08/12/2012 10:02 am ET Updated Oct 12, 2012

Are Your Mind and Body in the Same Place?

"Our most basic assumption is that we are the way we see ourselves and the world is the way we see it. We are taught to believe life should be a certain way and we should be a certain way. When it isn't and we aren't, we assume there's something wrong and something should be done to fix things. Suffering happens when we want life to be other than the way it is." -- Cheri Huber

It was 1:30 p.m. as I sat in my car on the freeway at a dead standstill. The traffic hadn't moved 50 feet in the previous 20 minutes. Thoughts were racing through my mind, such as "It's not supposed to be this way on the freeway at 1:30 in the afternoon. Where did all these people come from, and why aren't they at work or at home where they should be?" I was really becoming a participant in the drama when suddenly -- like a Greyhound bus in the fast lane -- a phrase that I read in a book by the mystic Ram Doss came roaring through my head: "Be here now." Given the awareness that I really had no other choice, I started laughing so hard I'm sure my fellow gridlocked sojourners must have thought that I'd finally lost it. I had caught myself red-handed, failing to practice what I preach. It was a delicious moment in which I was reminded of where my inner peace and power lie, within, not on the freeway only when the conditions are just as I think they should be.

The realization I had was that my mind wanted my body to be someplace other than where it was at that instant, and I was suffering because of it. What a liberating moment that was for me. Nothing had to change but my perspective, and I was totally at peace, actually enjoying the moment, sitting in the fast lane on the freeway doing two miles per hour. Would worrying that I would be late for my appointment move traffic along any quicker? Of course not! I suspect most of us have been caught in similar conditions and have become victims of a mindset that simply can't accept things the way they are. They're not the way they're "supposed to be"; we simply didn't plan on having something happen the way it did, and so on.

There is a well-known saying that contains great wisdom: "Pain in life is a given, but suffering is a choice." Truly, suffering happens when we want life to be other than the way it is in the moment. This is not to say that there aren't times when it would be preferable to have some things different than they are. In those times, when possible, we need to be able and willing to take appropriate action or cease fretting about it. But think about it: In many circumstances, such as mine on the freeway, we make the assumption that there is something wrong. Question: Where was wrong taking place -- on the freeway or in my mind? Clearly, I had no control over the tens of thousands of cars on the freeway and making it wrong for the freeway to be gridlock was a choice I made, based on my assumption that it should have been different than it was at that moment in time. The secret to inner peace is being present enough in every moment to witness how we see the world and ourselves and, accordingly, where we place our power. Think about this the next time you are on the freeway, zooming along in the fast lane at two miles per hour. Be here now!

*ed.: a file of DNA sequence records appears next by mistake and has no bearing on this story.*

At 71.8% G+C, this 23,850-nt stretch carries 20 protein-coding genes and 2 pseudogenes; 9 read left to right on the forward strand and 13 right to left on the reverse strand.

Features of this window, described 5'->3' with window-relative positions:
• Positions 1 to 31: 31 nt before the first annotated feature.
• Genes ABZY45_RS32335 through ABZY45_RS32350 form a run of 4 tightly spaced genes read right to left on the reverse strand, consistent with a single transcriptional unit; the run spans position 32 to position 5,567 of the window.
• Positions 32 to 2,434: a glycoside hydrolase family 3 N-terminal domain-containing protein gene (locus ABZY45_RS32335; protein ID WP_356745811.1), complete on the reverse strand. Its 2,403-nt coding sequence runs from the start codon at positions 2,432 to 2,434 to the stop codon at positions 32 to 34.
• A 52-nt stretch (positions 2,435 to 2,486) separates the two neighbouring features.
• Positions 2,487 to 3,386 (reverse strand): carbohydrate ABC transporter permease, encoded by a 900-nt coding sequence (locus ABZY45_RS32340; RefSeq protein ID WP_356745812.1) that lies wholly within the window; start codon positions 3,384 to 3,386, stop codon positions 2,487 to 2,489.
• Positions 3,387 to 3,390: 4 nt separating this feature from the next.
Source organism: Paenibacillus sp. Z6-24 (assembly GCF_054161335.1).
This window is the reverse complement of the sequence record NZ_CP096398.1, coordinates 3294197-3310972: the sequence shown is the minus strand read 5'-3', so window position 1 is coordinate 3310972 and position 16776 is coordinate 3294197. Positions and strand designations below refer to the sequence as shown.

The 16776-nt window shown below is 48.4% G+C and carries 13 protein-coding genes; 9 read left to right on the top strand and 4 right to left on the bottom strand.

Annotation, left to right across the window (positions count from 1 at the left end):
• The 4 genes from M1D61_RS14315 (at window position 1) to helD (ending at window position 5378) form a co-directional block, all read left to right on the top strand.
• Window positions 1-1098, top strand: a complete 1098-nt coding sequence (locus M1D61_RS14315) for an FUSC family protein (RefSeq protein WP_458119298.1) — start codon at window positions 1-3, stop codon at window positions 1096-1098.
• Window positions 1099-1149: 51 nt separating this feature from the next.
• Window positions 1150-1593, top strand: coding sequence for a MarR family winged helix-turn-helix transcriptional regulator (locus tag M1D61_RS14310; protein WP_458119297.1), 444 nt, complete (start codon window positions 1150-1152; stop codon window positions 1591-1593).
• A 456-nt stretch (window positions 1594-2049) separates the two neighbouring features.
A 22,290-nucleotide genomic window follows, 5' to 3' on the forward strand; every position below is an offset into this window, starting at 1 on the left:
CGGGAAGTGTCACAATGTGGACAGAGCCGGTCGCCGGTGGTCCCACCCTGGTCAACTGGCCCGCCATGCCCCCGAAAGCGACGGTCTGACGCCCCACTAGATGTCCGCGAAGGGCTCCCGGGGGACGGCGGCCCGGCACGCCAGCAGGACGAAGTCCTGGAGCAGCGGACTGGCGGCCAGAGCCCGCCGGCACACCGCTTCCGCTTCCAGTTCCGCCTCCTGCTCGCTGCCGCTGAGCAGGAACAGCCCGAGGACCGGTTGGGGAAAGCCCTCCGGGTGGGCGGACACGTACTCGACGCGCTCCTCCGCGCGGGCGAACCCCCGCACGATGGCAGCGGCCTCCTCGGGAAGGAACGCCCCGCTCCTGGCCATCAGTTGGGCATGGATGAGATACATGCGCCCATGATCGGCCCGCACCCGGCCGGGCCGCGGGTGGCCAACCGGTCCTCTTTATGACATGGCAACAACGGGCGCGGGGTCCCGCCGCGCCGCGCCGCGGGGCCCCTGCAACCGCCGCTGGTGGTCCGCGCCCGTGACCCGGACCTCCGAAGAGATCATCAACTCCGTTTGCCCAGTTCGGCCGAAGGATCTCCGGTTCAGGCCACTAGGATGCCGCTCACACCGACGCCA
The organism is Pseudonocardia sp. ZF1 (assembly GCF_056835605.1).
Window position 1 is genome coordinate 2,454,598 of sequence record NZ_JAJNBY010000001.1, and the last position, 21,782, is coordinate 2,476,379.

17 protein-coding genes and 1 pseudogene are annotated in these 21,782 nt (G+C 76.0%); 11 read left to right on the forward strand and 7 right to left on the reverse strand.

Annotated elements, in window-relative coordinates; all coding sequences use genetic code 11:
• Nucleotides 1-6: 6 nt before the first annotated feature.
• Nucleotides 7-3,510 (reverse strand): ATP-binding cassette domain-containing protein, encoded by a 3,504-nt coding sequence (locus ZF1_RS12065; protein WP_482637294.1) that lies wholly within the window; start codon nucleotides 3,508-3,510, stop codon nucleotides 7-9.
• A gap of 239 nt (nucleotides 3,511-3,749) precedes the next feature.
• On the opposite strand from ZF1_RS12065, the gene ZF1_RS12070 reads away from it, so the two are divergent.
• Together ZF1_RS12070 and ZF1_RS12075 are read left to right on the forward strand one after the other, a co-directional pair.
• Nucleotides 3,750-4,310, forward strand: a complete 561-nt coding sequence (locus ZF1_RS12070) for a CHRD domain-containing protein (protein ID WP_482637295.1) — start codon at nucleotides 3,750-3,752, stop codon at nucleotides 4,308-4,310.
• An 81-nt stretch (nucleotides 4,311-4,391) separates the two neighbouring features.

As a Mindfulness Practice, Consider the Following:

  • The Serenity Prayer: "God grant me the serenity to accept the things I cannot change, courage to change the things I can, and wisdom to know the difference."
  • Write down this amazing blessing of release and carry it with you in your wallet or purse. Tape it to the center of the steering wheel of your car and on your telephone as well.
  • Be reminded that irrespective of circumstances, while you can't always change things, you can change how you choose to experience them.
  • Allow these words to become your personal mantra for the next week, and notice your suffering diminishing accordingly.

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NOTE: This writing is an excerpt from my book, The Art of Being ~ 101 Ways to Practice Purpose in Your Life -- used with permission of the publisher.

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